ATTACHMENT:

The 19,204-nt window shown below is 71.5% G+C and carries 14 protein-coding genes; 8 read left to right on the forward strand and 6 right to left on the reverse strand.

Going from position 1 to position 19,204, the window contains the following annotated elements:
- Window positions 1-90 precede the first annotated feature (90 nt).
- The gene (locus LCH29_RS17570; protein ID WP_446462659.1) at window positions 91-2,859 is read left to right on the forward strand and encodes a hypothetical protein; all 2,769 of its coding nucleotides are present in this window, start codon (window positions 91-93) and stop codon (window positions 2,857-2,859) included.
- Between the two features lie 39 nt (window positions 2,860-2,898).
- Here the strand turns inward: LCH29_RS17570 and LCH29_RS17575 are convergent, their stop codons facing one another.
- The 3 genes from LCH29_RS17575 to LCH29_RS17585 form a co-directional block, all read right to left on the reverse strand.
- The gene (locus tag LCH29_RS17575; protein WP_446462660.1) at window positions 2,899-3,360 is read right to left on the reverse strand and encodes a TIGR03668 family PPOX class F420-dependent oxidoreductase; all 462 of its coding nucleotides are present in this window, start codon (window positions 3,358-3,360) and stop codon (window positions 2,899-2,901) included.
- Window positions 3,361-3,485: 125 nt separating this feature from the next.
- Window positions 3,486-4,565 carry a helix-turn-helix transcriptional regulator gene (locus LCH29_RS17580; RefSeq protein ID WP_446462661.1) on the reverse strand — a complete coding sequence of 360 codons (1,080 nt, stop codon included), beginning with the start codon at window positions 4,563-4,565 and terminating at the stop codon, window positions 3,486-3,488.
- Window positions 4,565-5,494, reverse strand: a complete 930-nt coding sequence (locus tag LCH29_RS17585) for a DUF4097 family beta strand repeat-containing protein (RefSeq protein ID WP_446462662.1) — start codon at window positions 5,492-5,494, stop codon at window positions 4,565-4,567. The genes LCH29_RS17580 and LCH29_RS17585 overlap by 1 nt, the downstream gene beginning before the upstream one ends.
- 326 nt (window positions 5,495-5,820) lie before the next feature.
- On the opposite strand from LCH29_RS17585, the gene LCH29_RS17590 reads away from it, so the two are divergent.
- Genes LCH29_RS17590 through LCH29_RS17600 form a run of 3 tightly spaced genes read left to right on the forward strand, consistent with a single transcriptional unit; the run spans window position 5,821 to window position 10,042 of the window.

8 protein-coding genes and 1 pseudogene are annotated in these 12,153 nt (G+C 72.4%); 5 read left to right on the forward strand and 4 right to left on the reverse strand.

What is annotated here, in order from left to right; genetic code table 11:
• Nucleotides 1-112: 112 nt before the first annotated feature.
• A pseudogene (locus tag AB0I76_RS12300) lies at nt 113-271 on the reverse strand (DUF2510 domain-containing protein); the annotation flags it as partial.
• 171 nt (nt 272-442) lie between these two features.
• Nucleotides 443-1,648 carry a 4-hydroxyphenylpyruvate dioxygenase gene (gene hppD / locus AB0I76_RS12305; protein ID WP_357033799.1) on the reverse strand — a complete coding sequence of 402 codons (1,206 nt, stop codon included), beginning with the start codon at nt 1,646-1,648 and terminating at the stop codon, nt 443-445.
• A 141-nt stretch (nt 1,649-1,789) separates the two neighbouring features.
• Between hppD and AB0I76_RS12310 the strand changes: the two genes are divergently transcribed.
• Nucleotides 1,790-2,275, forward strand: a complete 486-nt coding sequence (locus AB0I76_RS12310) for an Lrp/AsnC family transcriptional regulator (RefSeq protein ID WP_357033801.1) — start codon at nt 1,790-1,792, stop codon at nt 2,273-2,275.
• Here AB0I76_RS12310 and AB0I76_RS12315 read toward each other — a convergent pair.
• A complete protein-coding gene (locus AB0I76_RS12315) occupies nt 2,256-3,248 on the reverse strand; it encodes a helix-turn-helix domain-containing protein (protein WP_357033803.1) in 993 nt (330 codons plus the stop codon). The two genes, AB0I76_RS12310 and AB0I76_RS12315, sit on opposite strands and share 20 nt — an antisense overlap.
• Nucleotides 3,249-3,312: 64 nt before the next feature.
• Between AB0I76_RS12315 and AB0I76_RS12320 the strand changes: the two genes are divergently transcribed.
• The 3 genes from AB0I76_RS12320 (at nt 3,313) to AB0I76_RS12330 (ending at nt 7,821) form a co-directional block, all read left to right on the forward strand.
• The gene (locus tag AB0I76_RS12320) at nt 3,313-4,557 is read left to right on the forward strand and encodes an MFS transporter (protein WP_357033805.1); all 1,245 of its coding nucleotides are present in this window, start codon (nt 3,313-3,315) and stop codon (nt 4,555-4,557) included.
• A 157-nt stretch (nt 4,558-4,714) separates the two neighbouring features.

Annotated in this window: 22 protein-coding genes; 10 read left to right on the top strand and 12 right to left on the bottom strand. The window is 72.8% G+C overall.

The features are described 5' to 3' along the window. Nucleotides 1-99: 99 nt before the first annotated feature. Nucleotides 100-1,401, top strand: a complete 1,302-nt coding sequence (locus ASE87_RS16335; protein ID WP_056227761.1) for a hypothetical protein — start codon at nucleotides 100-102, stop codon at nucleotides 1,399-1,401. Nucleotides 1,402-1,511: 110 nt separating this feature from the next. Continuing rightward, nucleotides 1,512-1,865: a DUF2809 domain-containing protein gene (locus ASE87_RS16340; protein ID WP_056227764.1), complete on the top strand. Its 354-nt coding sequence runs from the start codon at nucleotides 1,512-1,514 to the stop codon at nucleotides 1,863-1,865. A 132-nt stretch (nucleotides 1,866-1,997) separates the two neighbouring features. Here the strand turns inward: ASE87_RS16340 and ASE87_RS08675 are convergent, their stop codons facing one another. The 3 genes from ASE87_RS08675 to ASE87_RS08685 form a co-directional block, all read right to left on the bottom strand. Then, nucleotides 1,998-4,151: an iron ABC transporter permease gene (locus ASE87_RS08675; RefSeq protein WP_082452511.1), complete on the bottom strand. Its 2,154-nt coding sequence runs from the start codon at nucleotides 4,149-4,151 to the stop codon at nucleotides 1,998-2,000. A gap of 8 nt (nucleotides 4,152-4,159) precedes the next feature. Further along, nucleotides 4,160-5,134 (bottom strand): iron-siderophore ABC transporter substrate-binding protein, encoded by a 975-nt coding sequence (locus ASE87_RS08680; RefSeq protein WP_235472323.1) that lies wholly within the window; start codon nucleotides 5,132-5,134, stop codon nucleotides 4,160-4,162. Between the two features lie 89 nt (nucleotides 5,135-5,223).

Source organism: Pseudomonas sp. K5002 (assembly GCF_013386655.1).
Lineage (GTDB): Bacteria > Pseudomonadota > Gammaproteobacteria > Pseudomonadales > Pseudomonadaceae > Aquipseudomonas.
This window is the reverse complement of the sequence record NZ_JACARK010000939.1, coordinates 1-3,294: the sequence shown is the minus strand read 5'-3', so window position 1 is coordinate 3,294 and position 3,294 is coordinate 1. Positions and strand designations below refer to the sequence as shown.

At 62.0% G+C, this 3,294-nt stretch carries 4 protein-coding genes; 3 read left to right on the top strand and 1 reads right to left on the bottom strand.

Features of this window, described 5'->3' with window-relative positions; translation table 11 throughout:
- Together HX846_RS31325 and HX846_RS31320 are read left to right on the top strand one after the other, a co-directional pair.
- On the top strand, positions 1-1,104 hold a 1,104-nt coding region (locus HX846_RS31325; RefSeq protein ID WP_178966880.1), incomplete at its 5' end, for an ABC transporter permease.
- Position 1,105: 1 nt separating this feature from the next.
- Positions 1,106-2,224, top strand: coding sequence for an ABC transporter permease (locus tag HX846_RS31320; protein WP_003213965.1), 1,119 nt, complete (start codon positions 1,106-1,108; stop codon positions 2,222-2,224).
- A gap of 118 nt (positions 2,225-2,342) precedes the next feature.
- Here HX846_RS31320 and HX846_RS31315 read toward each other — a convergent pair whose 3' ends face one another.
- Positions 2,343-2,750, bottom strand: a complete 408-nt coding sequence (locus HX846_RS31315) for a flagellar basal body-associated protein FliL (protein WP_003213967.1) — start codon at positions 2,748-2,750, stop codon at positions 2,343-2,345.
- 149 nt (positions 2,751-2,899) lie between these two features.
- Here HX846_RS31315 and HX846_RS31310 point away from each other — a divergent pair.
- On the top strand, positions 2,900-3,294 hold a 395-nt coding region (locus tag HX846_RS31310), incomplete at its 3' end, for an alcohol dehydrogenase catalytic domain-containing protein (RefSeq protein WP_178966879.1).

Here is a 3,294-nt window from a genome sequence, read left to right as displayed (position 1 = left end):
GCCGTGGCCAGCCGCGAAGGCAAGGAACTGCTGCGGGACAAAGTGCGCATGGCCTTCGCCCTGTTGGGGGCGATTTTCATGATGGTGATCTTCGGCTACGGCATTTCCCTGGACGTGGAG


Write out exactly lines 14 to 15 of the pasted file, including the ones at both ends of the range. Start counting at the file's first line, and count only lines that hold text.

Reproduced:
- Genes LCH29_RS17590 through LCH29_RS17600 form a run of 3 tightly spaced genes read left to right on the forward strand, consistent with a single transcriptional unit; the run spans window position 5,821 to window position 10,042 of the window.

8 protein-coding genes and 1 pseudogene are annotated in these 12,153 nt (G+C 72.4%); 5 read left to right on the forward strand and 4 right to left on the reverse strand.